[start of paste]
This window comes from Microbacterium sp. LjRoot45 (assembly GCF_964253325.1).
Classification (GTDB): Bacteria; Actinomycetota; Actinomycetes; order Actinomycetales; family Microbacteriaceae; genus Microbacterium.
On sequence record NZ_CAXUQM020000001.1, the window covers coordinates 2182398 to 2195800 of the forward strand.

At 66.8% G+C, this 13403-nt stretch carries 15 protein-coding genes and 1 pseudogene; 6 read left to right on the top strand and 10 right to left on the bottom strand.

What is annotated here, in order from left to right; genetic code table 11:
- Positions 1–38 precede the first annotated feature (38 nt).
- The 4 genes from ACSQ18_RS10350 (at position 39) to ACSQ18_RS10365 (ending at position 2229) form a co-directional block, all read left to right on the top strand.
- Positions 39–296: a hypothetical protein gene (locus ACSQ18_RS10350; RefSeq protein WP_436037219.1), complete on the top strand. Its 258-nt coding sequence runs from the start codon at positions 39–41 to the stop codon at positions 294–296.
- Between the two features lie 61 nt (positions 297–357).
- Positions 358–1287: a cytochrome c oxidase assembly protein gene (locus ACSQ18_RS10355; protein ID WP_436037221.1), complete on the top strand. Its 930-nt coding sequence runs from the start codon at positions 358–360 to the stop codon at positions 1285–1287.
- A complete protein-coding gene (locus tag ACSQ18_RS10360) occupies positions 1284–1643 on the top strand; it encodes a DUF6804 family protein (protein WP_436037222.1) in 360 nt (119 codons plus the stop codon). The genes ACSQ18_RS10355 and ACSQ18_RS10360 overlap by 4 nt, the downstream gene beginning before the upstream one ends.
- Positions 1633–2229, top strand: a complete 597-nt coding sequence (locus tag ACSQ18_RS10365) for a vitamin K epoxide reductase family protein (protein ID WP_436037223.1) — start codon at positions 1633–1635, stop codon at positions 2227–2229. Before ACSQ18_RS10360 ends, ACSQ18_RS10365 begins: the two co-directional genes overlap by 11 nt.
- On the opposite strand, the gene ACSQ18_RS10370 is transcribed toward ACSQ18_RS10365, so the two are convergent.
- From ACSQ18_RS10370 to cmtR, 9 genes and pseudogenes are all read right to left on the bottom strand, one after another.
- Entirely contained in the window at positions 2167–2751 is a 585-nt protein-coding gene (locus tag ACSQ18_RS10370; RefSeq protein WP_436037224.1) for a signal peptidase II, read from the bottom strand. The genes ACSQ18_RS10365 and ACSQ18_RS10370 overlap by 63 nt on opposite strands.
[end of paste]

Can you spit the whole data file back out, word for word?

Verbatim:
This window comes from Microbacterium sp. LjRoot45 (assembly GCF_964253325.1).
Classification (GTDB): Bacteria; Actinomycetota; Actinomycetes; order Actinomycetales; family Microbacteriaceae; genus Microbacterium.
On sequence record NZ_CAXUQM020000001.1, the window covers coordinates 2182398 to 2195800 of the forward strand.

At 66.8% G+C, this 13403-nt stretch carries 15 protein-coding genes and 1 pseudogene; 6 read left to right on the top strand and 10 right to left on the bottom strand.

What is annotated here, in order from left to right; genetic code table 11:
- Positions 1–38 precede the first annotated feature (38 nt).
- The 4 genes from ACSQ18_RS10350 (at position 39) to ACSQ18_RS10365 (ending at position 2229) form a co-directional block, all read left to right on the top strand.
- Positions 39–296: a hypothetical protein gene (locus ACSQ18_RS10350; RefSeq protein WP_436037219.1), complete on the top strand. Its 258-nt coding sequence runs from the start codon at positions 39–41 to the stop codon at positions 294–296.
- Between the two features lie 61 nt (positions 297–357).
- Positions 358–1287: a cytochrome c oxidase assembly protein gene (locus ACSQ18_RS10355; protein ID WP_436037221.1), complete on the top strand. Its 930-nt coding sequence runs from the start codon at positions 358–360 to the stop codon at positions 1285–1287.
- A complete protein-coding gene (locus tag ACSQ18_RS10360) occupies positions 1284–1643 on the top strand; it encodes a DUF6804 family protein (protein WP_436037222.1) in 360 nt (119 codons plus the stop codon). The genes ACSQ18_RS10355 and ACSQ18_RS10360 overlap by 4 nt, the downstream gene beginning before the upstream one ends.
- Positions 1633–2229, top strand: a complete 597-nt coding sequence (locus tag ACSQ18_RS10365) for a vitamin K epoxide reductase family protein (protein ID WP_436037223.1) — start codon at positions 1633–1635, stop codon at positions 2227–2229. Before ACSQ18_RS10360 ends, ACSQ18_RS10365 begins: the two co-directional genes overlap by 11 nt.
- On the opposite strand, the gene ACSQ18_RS10370 is transcribed toward ACSQ18_RS10365, so the two are convergent.
- From ACSQ18_RS10370 to cmtR, 9 genes and pseudogenes are all read right to left on the bottom strand, one after another.
- Entirely contained in the window at positions 2167–2751 is a 585-nt protein-coding gene (locus tag ACSQ18_RS10370; RefSeq protein WP_436037224.1) for a signal peptidase II, read from the bottom strand. The genes ACSQ18_RS10365 and ACSQ18_RS10370 overlap by 63 nt on opposite strands.